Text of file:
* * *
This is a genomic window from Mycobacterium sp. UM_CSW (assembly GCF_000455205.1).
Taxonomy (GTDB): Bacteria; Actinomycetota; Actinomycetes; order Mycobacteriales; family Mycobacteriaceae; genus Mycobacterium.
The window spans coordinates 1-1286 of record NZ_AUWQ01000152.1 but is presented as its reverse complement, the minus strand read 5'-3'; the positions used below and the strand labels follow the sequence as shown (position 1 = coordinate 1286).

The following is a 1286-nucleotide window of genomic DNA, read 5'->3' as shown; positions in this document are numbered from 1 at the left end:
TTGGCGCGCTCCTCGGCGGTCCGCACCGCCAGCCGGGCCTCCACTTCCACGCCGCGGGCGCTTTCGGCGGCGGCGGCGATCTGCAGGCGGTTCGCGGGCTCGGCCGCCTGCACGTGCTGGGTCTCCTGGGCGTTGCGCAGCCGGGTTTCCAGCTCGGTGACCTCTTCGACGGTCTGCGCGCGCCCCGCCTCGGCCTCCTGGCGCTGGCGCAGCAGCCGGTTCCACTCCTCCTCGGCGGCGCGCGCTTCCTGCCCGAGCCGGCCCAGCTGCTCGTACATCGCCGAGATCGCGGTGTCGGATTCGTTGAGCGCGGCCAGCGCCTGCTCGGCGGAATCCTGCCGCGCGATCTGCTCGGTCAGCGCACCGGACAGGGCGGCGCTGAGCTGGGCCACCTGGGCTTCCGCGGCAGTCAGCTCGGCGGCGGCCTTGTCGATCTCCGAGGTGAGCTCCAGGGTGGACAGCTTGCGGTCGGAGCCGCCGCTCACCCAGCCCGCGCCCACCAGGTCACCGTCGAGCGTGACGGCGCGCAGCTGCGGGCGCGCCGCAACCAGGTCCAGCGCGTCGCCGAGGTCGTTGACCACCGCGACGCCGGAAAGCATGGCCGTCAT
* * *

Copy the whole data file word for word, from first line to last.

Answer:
This is a genomic window from Mycobacterium sp. UM_CSW (assembly GCF_000455205.1).
Taxonomy (GTDB): Bacteria; Actinomycetota; Actinomycetes; order Mycobacteriales; family Mycobacteriaceae; genus Mycobacterium.
The window spans coordinates 1-1286 of record NZ_AUWQ01000152.1 but is presented as its reverse complement, the minus strand read 5'-3'; the positions used below and the strand labels follow the sequence as shown (position 1 = coordinate 1286).

The following is a 1286-nucleotide window of genomic DNA, read 5'->3' as shown; positions in this document are numbered from 1 at the left end:
TTGGCGCGCTCCTCGGCGGTCCGCACCGCCAGCCGGGCCTCCACTTCCACGCCGCGGGCGCTTTCGGCGGCGGCGGCGATCTGCAGGCGGTTCGCGGGCTCGGCCGCCTGCACGTGCTGGGTCTCCTGGGCGTTGCGCAGCCGGGTTTCCAGCTCGGTGACCTCTTCGACGGTCTGCGCGCGCCCCGCCTCGGCCTCCTGGCGCTGGCGCAGCAGCCGGTTCCACTCCTCCTCGGCGGCGCGCGCTTCCTGCCCGAGCCGGCCCAGCTGCTCGTACATCGCCGAGATCGCGGTGTCGGATTCGTTGAGCGCGGCCAGCGCCTGCTCGGCGGAATCCTGCCGCGCGATCTGCTCGGTCAGCGCACCGGACAGGGCGGCGCTGAGCTGGGCCACCTGGGCTTCCGCGGCAGTCAGCTCGGCGGCGGCCTTGTCGATCTCCGAGGTGAGCTCCAGGGTGGACAGCTTGCGGTCGGAGCCGCCGCTCACCCAGCCCGCGCCCACCAGGTCACCGTCGAGCGTGACGGCGCGCAGCTGCGGGCGCGCCGCAACCAGGTCCAGCGCGTCGCCGAGGTCGTTGACCACCGCGACGCCGGAAAGCATGGCCGTCAT